Previous research typically treats small communities as failures

A puzzle

Why do people keep starting communities if they are so likely to fail?

Learning from founders

  • 300+ founders responded about their:
    • Motivations
    • Goals
    • Experience

Top goals

  • High-quality information
  • Long-lasting community
  • High-growth community

Most projects are on niche topics for small communities

Projected contributors after 30 days

Project 3

Who starts new communities?

Foote and Contractor. (2018). The behavior and network position of peer production founders. Lecture Notes in Computer Science.

Starting new organizations

  • Entrepreneurs:
    • Have more diverse experience than others (Backes-Gellner & Moog, 2013)
    • Are more likely to have worked with entrepreneurs (Nanda & Sørensen, 2010)
  • Successful entrepreneurs:
    • Have more experience (Cassar, 2014)
    • Have large, diverse social networks (Stam et al., 2014)

We examined the behavior and network position of ~61,000 wiki editors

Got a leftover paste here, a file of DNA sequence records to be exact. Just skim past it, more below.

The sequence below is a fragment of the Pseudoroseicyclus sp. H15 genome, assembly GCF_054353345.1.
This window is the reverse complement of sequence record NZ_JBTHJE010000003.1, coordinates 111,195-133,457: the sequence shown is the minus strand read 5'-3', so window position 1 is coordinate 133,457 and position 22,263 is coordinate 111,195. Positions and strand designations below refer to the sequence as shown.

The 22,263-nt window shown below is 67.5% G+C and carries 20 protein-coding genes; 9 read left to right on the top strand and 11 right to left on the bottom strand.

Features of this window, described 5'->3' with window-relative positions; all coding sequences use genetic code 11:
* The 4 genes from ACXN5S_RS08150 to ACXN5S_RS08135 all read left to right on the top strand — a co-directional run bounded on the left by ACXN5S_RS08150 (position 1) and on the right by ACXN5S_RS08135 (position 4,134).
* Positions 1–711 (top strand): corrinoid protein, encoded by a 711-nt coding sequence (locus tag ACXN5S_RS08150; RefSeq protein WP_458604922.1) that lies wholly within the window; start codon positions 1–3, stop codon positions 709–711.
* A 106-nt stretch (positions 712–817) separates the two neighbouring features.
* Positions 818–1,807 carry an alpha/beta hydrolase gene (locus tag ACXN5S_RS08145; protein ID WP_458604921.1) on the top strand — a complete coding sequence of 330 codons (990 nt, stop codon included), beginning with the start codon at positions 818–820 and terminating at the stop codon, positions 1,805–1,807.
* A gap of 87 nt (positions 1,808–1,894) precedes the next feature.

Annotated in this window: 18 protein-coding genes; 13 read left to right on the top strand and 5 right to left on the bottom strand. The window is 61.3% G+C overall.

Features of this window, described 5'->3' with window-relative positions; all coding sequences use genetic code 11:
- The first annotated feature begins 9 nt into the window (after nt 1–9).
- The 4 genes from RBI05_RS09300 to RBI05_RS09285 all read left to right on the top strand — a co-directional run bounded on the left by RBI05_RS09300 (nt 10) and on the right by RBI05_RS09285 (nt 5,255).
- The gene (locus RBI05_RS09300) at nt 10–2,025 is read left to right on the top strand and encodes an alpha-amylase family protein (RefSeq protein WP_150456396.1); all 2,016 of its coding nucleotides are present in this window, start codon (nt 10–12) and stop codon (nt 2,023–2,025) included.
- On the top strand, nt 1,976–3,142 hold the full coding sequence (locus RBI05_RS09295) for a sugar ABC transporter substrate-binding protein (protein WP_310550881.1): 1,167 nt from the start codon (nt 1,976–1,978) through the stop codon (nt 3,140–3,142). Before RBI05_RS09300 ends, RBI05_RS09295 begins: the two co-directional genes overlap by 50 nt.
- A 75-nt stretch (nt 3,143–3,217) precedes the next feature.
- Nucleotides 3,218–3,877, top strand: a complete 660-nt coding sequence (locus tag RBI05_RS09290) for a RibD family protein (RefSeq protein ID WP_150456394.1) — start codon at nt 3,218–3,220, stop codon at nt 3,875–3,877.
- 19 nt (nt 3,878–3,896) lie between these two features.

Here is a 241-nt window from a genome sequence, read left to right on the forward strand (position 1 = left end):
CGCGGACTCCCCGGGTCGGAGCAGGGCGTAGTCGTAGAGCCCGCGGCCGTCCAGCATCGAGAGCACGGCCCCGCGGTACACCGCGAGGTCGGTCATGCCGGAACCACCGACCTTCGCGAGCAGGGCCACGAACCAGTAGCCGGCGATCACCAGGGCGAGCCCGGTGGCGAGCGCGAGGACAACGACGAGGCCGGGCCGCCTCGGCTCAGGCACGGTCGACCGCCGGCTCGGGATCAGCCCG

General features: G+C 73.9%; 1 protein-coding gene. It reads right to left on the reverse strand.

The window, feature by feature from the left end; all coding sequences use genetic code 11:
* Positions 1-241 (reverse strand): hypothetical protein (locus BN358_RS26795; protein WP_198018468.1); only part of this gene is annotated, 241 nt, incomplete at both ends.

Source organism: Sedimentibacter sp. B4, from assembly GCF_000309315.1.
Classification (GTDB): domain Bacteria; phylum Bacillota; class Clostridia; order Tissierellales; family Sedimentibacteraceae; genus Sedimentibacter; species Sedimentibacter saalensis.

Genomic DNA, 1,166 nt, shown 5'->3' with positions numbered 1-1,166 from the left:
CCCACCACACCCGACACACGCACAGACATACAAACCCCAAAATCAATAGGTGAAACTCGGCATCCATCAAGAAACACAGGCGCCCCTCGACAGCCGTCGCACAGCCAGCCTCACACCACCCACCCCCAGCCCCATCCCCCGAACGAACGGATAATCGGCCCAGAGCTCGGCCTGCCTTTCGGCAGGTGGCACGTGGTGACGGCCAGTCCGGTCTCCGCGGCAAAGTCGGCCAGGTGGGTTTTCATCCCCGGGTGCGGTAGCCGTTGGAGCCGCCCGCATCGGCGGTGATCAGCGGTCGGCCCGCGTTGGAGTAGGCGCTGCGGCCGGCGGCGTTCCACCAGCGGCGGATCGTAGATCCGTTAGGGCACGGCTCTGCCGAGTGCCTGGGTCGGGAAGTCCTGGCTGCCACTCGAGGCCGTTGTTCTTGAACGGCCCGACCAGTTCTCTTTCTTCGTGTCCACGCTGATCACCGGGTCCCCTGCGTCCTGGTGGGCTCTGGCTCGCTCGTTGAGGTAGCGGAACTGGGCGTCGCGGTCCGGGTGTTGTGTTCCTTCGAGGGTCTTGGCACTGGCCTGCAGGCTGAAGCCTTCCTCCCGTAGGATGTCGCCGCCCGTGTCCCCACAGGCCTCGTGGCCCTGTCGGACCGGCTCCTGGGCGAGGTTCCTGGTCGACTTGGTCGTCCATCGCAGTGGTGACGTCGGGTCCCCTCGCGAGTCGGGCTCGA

Timeline of data collection

Network graph of the Spongebob wiki from Wikia

Many founders are learning the system

  • Nearly 90% of wikis were founded by new users
  • ~1% of existing users founded a wiki

Non-newbie founders are more active with more diverse experience, but at the periphery of social networks

Overall, past behavior and networks have little relationship with community growth

Project 4

Social exposure and participation processes in online communities

  • How do people decide which groups to participate in?
    • Exposure processes + decisions processes

Social computing research theorizes that people decide to participate in a group based on expected utility